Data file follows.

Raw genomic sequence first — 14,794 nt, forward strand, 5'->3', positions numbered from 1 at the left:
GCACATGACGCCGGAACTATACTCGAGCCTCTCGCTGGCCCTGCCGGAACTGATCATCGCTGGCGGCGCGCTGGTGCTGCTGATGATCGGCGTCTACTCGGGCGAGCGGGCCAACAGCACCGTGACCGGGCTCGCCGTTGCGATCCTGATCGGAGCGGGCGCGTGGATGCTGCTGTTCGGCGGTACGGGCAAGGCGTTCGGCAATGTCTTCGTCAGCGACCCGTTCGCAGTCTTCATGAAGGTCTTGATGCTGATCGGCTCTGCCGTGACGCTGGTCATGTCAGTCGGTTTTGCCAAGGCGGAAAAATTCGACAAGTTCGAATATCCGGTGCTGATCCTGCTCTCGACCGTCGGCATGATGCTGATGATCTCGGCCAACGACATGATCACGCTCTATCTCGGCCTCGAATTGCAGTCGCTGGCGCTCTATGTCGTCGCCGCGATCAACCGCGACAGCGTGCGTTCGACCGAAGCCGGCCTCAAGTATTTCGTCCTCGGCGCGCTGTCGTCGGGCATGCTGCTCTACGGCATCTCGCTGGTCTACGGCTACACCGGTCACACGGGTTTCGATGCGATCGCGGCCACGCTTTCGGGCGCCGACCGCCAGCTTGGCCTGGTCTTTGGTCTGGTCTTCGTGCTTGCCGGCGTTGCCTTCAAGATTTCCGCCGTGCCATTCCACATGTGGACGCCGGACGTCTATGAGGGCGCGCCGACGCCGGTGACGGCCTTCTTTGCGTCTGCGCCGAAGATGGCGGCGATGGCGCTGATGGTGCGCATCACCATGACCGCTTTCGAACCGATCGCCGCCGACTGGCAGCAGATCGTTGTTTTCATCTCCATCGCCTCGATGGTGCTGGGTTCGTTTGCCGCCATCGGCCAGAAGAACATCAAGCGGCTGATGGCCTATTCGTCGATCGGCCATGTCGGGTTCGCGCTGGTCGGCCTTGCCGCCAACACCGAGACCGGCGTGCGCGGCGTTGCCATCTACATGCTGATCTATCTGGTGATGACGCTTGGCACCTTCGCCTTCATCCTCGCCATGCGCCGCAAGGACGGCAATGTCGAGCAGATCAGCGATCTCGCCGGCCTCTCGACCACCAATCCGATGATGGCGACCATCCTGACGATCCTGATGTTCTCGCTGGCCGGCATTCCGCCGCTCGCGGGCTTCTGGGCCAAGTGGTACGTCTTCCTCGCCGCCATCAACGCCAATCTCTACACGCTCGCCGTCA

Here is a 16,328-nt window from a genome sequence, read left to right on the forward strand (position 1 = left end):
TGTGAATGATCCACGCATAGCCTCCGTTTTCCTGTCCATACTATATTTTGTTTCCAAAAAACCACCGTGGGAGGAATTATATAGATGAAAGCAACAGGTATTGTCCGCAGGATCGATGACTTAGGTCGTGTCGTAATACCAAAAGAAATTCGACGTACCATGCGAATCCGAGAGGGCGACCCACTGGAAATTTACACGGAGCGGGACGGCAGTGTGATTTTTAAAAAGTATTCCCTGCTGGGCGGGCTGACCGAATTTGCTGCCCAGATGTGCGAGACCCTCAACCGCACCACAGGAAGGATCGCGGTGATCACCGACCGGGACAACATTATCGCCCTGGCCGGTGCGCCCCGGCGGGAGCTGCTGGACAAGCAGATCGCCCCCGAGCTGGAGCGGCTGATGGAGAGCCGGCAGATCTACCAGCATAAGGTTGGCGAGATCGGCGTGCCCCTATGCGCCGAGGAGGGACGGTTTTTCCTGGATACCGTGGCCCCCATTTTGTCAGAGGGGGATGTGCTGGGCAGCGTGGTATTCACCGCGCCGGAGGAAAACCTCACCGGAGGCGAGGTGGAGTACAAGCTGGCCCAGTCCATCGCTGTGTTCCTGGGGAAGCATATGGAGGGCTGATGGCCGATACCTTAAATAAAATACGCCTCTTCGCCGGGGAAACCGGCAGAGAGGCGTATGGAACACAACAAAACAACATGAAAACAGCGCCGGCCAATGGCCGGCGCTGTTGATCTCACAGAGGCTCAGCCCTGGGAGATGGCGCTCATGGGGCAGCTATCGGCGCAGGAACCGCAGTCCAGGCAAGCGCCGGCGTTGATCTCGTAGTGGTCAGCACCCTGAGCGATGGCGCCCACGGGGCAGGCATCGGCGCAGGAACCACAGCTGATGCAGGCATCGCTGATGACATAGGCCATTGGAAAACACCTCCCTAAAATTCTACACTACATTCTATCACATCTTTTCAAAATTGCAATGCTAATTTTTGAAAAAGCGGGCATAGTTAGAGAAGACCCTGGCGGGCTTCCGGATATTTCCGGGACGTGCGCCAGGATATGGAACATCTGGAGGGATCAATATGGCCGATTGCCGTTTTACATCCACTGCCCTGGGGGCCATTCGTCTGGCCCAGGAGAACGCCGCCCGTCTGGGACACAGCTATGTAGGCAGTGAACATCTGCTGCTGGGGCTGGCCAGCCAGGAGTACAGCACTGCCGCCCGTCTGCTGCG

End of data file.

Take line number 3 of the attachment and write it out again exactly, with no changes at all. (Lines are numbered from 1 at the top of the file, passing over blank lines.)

Here is a 16,328-nt window from a genome sequence, read left to right on the forward strand (position 1 = left end):